The study compared two samples that were collected in the context of different projects; one was designed to examine the utility of the CNS Screen in psychiatric care, and the other collected normative data for this instrument in a primary care clinic. The first sample (n = 49; mean age = 61.30, SD = 10.15, range: 45-83) was recruited in a primary care clinic in Quincy, MA, USA, over the course of 9 months. This project aimed to evaluate the feasibility of employing a self-administrative procedure for cognitive assessment in a primary care setting. The sample consisted of cognitively healthy patients (based on performance on the Mini-Mental State Examination, MMSE). Inclusion criteria consisted of age ≥ 45 and the ability to comprehend instructions in English. Participants were referred to the study by their primary care providers if they met the aforementioned criteria. Potential participants were excluded from the study if they lacked proficiency to use the computer independently or presented with an acute medical condition that would adversely affect mental status (as opposed to chronic conditions managed in treatment). Four patients referred to the study were excluded due to possible early dementia, based on their MMSE scores. The primary care sample included twenty-six men and twenty-three women, of whom; five indicated an affiliation with a minority ethnic group. With respect to formal education, fifty percent of this sample reported earnings at least a bachelor degree, and two participants did not obtain a high school diploma (mean years of education = 14.3, SD = 2.2).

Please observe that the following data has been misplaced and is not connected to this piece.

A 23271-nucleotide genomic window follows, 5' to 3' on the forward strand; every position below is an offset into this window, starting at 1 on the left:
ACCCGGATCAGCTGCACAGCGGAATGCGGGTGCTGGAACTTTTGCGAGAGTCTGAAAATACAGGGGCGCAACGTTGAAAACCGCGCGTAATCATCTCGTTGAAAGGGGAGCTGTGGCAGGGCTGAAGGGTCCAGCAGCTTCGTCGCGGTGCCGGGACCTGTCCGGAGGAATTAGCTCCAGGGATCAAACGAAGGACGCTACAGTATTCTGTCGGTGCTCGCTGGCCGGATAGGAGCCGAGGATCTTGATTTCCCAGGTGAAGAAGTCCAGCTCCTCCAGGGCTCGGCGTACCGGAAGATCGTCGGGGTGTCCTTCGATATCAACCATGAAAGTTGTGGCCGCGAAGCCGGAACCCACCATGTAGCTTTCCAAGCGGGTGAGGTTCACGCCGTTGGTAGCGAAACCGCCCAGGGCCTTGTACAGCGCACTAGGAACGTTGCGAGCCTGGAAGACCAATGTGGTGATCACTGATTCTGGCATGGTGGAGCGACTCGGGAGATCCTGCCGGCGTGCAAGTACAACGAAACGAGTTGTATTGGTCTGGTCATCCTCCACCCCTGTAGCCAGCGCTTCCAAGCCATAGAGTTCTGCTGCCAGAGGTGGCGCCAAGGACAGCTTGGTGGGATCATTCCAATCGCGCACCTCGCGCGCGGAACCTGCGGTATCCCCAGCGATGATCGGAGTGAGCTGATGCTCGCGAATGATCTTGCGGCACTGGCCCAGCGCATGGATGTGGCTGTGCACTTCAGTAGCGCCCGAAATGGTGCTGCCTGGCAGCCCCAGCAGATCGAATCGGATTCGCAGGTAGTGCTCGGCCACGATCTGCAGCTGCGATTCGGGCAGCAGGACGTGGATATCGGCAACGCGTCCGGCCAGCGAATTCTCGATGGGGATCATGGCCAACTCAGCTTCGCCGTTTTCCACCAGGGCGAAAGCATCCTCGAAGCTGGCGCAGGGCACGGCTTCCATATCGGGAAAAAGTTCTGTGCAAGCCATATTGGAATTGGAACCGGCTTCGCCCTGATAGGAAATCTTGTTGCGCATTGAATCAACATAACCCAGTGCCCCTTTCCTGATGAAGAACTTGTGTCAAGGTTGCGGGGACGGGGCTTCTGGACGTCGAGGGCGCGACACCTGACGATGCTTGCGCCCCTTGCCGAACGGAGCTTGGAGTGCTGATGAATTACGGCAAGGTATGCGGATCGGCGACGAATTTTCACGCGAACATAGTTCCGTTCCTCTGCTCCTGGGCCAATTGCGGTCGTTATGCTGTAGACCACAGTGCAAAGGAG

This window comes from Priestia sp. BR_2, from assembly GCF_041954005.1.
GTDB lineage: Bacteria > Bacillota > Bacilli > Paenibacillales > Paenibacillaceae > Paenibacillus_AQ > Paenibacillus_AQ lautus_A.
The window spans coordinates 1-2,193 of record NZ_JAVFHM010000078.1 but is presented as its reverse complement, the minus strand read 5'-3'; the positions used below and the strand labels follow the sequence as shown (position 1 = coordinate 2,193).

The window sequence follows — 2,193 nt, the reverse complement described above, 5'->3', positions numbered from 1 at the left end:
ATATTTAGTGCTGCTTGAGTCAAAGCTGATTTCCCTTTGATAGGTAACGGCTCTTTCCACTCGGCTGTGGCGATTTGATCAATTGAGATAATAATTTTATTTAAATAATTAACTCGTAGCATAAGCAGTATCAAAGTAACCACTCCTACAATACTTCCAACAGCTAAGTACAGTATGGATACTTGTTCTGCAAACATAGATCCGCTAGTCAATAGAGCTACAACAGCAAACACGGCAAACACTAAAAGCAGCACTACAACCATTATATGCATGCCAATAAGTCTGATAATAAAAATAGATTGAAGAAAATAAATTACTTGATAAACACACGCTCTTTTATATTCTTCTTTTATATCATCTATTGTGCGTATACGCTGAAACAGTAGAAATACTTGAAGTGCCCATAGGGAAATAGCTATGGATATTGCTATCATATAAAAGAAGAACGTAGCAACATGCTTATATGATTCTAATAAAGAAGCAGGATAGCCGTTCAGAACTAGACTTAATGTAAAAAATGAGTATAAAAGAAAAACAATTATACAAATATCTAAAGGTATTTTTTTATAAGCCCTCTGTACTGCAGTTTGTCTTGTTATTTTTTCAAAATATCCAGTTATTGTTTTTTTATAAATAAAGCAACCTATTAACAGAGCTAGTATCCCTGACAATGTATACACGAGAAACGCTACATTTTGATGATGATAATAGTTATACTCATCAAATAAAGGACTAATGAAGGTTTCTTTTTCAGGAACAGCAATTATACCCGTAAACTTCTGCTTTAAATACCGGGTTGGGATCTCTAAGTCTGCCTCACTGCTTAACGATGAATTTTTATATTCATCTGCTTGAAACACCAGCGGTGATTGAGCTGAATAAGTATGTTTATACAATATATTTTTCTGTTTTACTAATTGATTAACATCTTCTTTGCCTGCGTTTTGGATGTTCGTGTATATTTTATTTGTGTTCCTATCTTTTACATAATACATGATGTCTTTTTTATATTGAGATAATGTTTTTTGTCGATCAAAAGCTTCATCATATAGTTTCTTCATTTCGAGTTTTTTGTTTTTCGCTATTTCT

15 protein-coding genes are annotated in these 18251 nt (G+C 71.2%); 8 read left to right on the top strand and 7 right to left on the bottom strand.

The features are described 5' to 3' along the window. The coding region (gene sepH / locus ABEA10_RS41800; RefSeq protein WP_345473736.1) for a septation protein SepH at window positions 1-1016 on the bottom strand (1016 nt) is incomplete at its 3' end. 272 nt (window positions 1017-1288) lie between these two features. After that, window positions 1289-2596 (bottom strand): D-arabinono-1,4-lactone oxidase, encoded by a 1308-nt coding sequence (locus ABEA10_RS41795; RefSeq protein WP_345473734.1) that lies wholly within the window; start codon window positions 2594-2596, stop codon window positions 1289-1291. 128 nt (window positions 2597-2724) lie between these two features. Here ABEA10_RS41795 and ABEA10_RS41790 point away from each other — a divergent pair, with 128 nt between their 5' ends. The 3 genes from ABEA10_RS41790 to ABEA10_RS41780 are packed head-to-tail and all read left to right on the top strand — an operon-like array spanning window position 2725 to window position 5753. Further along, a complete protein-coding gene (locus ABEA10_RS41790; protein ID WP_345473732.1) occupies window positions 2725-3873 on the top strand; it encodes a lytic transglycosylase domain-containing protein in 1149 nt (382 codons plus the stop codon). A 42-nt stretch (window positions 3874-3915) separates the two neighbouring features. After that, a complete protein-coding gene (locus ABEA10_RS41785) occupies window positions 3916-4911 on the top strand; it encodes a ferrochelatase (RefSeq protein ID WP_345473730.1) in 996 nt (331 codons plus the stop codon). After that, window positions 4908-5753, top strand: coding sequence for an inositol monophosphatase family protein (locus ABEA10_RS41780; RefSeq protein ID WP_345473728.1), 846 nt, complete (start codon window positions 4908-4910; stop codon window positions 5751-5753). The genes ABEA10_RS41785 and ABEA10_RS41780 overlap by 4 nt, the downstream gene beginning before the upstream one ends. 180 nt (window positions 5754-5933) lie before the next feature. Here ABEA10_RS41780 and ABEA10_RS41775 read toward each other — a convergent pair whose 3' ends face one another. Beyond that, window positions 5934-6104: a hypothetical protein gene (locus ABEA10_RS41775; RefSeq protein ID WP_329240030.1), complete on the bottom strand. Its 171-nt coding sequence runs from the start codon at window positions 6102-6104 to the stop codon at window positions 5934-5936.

The second sample was gleaned from a larger data set that was collected in a previous study for the purpose of validating the CNS Screen in psychiatric patients . The subsample consisted of twenty-six psychiatric inpatients at McLean Hospital (Belmont, MA, USA), who completed the test on the day of hospital discharge. Their data were selected for the present analysis based on the inclusive criterion of age (≥ 45; mean = 63.38, SD = 10.58, range = 46-84) and a presentation of cognitive impairment without dementia. All of the participants selected for this analysis scored below the clinical cut off score for cognitive impairment on the Montreal Cognitive Assessment (MoCA; mean = 22.75, SD = 1.25, range = 21-25). This sample included fourteen men and twelve women. Two participants indicated an affiliation with a minority ethnic group. Approximately thirty five percent of this sample reported earning a bachelor's degree or higher, and one participant did not obtain a high school diploma (mean years of education = 13.65, SD = 31).